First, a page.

IEA-PVPS publishes a global benchmark for solar irradiance data



IEA-PVPS has published a report to help the solar industry select appropriate surface radiation models and data providers based on location and application requirements.

Now, IEA-PVPS Task 16 has produced a global benchmark of modeled solar radiation data to help the solar industry make better decisions about solar resource evaluation.

The study benchmarks model-based direct normal irradiance (DNI) and global horizontal irradiance (GHI) data using 129 high-quality ground-based irradiance measurement stations around the world from 2015 to 2020. It then compares the DNI and GHI values. GHI evaluated 10 solar radiation datasets, either public or commercial, against this benchmark. The datasets are ACCESSG3, DWDSARAH, CAMS v3.2, KNMISEVIRI, CAMS pre-v4, METEOTEST, CERES, NSRDBGOES, CSIROHIMAWARI and Solargis.

The comparison is performed with an hourly time resolution and the performance of the modeled data is analyzed for different regions and climate zones.

The IEA-PVPS says the quality of the reference database is ensured by selecting data based on a “comprehensive set of best practices and recently implemented quality control procedures.” These include automated and manual data quality control tests performed by a team of experts on all stations, resulting in a ticket describing the quality of each timestamp. Out of a total of 129 stations, 31 are located in Africa, 31 in Asia, 27 in North America, 20 in Europe, 13 in Australia, five in South America and two in Antarctica. The report calculates the mean deviation, standard deviation, and standard deviation between the benchmark and each station for the period 2015-2020.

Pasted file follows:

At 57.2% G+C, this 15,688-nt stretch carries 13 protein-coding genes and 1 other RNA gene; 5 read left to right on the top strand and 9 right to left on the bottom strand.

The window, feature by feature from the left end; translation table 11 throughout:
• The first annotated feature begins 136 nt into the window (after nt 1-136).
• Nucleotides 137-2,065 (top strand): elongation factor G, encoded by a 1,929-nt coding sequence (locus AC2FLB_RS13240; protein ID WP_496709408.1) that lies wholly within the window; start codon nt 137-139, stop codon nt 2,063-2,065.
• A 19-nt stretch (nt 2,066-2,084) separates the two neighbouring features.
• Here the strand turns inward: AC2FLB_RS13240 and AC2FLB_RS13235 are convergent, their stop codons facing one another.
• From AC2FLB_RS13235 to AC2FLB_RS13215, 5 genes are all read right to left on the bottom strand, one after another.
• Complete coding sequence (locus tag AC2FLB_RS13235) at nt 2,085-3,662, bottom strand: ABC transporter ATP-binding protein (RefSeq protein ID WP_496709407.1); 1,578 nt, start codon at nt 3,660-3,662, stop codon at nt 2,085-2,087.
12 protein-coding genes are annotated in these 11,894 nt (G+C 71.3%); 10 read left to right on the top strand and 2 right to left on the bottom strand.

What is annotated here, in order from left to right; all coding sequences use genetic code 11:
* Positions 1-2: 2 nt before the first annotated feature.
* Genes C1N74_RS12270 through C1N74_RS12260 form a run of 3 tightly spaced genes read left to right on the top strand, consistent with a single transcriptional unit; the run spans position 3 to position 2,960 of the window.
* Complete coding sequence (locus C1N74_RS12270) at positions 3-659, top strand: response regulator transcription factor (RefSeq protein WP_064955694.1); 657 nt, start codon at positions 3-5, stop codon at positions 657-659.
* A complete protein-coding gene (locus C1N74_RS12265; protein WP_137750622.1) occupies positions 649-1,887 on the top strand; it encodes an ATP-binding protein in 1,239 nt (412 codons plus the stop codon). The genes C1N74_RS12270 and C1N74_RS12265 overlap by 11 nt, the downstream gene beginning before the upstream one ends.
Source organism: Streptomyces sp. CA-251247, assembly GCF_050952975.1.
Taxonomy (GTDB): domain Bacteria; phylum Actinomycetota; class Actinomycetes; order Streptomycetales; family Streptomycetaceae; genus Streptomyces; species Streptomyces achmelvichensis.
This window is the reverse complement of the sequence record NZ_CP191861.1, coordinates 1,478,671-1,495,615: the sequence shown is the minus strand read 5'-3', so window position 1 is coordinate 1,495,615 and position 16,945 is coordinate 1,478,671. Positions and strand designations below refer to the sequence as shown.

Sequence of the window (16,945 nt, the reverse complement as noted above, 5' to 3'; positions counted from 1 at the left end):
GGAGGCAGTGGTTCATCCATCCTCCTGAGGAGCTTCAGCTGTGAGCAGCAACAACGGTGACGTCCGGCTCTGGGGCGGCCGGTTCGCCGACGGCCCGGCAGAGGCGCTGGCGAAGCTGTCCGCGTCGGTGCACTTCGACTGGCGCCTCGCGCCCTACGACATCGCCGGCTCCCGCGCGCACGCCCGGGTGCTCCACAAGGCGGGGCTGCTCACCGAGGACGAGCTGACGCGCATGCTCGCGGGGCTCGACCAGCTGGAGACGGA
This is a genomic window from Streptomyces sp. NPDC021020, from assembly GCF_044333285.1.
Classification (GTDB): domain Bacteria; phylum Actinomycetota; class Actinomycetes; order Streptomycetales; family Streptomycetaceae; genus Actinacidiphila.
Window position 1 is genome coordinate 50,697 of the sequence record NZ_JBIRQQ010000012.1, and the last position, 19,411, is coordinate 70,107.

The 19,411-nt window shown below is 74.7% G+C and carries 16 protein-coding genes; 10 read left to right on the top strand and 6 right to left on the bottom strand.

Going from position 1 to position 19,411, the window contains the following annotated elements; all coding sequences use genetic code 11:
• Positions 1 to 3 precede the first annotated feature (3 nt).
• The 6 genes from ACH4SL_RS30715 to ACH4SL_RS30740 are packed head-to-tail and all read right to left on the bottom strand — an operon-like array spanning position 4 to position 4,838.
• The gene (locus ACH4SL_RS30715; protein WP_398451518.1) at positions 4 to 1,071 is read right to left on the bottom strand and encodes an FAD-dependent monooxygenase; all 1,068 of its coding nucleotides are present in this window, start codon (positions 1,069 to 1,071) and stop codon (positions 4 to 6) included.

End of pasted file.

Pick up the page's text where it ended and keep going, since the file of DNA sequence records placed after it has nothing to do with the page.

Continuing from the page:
“Comparison results have shown significant deviations in the performance of different modeled datasets,” the report says. “In particular, it was found that the most suitable data set actually depends on both the location and the climate or continent of interest. Some stations are particularly challenging for some models, as evidenced by the large deviation of several data sets in difficult environments (e.g., high mountains or coastal areas).

The report showed that model errors and differences between different modeled data sets are much larger for the DNI than for the GHI, due to the former’s greater sensitivity to aerosols, clouds, and altitude, among other factors.

In terms of dataset-specific results, the study shows that CERES had significantly larger biases than all other satellite-derived datasets, likely due to its coarser resolution. According to the IEA-PVPS, Solargis showed the lowest average deviation and was also the best at many individual stations.

“From a methodological point of view, this benchmark highlighted the importance of the quality of the reference data. Without a strict quality control procedure, no real validation can be done and there is a risk of erroneous results,” the researchers concluded.

David is a passionate writer and researcher who specializes in solar energy. He has a strong background in engineering and environmental science, which gives him a deep understanding of the science behind solar power and its benefits. David writes about the latest developments in solar technology and provides practical advice for homeowners and businesses who are interested in switching to solar.

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